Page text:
A meta-analysis of the GWAS I and II was conducted using PLINK ver. 1.07. The combined sample comprised 718 cases and 1717 controls. To detect strong PD-associated SNPs that were not genotyped on the platforms, imputation was performed with MACH ver. 1.0 software,21 using the HapMap CHB+JPT phase II data as the reference sample. Association analyses in each GWAS were conducted by logistic regression with 10 MDS components as covariates using ProbABEL.22 The location of SNPs reported is taken from the NCBI build 36 (UCSC hg18). Poorly imputed SNPs (r2<0.30) and SNPs with low minor allele frequency (<0.01) were excluded, resulting in a final meta-analysis data set of 1.9M SNPs. For each SNP, we combined the odds ratios (ORs) for a given reference allele weighted by the confidence intervals using a fixed-effects or random-effects model. To assess the homogeneity of ORs, the Cochran’s Q statistic was used.23 If the Cochran’s Q statistic showed P-value <0.01, a random-effects model (DerSimonian and Laird method) was employed.24 If the Cochran’s Q statistic showed P-value ⩾0.01, a fixed-effects model (Mantel–Haenszel method) was employed.25 We also combined GWAS and replication data using the same approaches (fixed-effects or random-effects model).
Gene ontology (GO) term enrichment analysis
For enrichment analyses, we used the public domain tool provided by the Database for Annotation, Visualization and Integrated Discovery (DAVID) bioinformatics platform.26 We examined GO because it is used widely in functional annotation and enrichment analysis. As DAVID accepts only a gene list, markers were converted to representative genes using the ProxyGeneLD software27 (see details in Supplementary Materials and Methods). We used 2.0 and 1.9M imputed markers in individual GWAS and the meta-analysis as an input file, respectively. After conversion, top 1% of genes (172 genes in each GWAS and 166 in the meta-analysis) were tested by enrichment analysis using DAVID with the total genes (17 180 in GWAS I, 17 173 in GWAS II and 16 645 in the meta-analysis) as the base set. Considering the redundant nature of annotations, the groups of similar annotations were grouped together using ‘Functional Annotation Clustering’ (kappa value >0.5). We selected the best significantly enriched terms of individual groups. The enrichment P-value was calculated from the number of genes in the list that hit a given biology class compared to pure random chance. To control the family-wide false-positive rate in the result list, the multiple test correction of enrichment P-values must be performed on the functional annotation categories being tested at the same time. To correct this multiple testing, false discovery rate was calculated, which is the expected proportion of false discoveries among the discoveries (%).28 The false discovery rate less than 25% was taken as significance. We attempted to replicate the significant GO terms found in one GWAS using the other GWAS, and also analyzed enriched GO terms based on the meta-analysis of the two GWAS data sets.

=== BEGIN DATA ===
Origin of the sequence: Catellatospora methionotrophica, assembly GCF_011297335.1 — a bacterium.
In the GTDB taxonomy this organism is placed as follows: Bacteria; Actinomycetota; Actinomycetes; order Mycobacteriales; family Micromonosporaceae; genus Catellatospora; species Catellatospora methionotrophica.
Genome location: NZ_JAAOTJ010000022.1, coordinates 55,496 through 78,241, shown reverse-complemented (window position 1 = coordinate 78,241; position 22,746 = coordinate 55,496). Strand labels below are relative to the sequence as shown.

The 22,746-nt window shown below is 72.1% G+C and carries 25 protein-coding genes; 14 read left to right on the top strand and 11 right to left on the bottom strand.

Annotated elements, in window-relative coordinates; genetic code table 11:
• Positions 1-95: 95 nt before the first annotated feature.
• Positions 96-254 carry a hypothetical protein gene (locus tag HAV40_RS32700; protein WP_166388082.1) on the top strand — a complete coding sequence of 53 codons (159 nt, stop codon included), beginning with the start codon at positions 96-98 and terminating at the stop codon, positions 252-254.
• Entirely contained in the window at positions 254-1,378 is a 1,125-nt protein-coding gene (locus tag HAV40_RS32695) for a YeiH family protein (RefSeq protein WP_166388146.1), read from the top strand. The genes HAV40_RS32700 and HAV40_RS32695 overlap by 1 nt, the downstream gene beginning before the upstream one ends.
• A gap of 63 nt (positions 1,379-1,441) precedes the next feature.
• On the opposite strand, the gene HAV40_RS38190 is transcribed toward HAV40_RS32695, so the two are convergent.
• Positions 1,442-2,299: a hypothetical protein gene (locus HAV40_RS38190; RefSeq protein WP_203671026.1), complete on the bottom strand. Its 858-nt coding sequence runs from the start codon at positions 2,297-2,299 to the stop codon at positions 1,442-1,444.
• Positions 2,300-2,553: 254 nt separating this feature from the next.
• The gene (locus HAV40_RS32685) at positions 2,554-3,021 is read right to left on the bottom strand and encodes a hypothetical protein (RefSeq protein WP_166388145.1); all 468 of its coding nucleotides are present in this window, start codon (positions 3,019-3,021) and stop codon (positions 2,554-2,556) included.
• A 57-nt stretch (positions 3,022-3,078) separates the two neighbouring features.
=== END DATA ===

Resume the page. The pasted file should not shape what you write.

Association analysis of prior candidate genes
To find supportive evidence for associations of previously implicated candidate genes, we additionally tested for the association with a set of 356 prior candidate genes summarized by Maron et al.8 We used ProxyGeneLD software to convert SNPs from the meta-analysis of two GWAS data to specific genes as described above. After conversion, 38 341 SNPs were assigned to 327 candidate genes.
Polygenic score analysis
Polygenic scores were calculated and tested for their effect following the method described by International Schizophrenia Consortium.29 Five sets of LD-pruned SNPs (r2 threshold at 0.25 and window size 200 SNPs) were selected from the discovery data. This selection of SNPs was based on their nominal P-value (significance threshold PT<0.1, 0.2, 0.3, 0.4 and 0.5). Polygenic score was calculated by weighting scores of risk allele count by the logOR observed in the discovery data. We calculated individual scores for each set of SNPs using PLINK ver. 1.07. Nagelkerke’s pseudo R2 was calculated by logistic regression analysis using R software (http://www.r-project.org), with the number of non-missing SNPs and 10 MDS components as covariates in the target sample.
In this study, we conducted a new GWAS with a larger sample size (sample II) than that in our previous reports (sample I). The quantile–quantile and Manhattan plots of the GWAS I and II are illustrated in Supplementary Figures S1 and S2, respectively. The genomic inflation factor (λ) of the GWAS I and II was 1.06 and 1.05, respectively, suggesting no substantial effects of population structure. The Manhattan plots of the GWAS I and II, respectively, showed several genomic regions as potential risk loci (Supplementary Figures S1 and S2, respectively), although none was genome-wide significant. The results of genotyped SNPs showing P-value <10−4 in the GWAS I and II are provided in Supplementary Tables S1 and S2, respectively.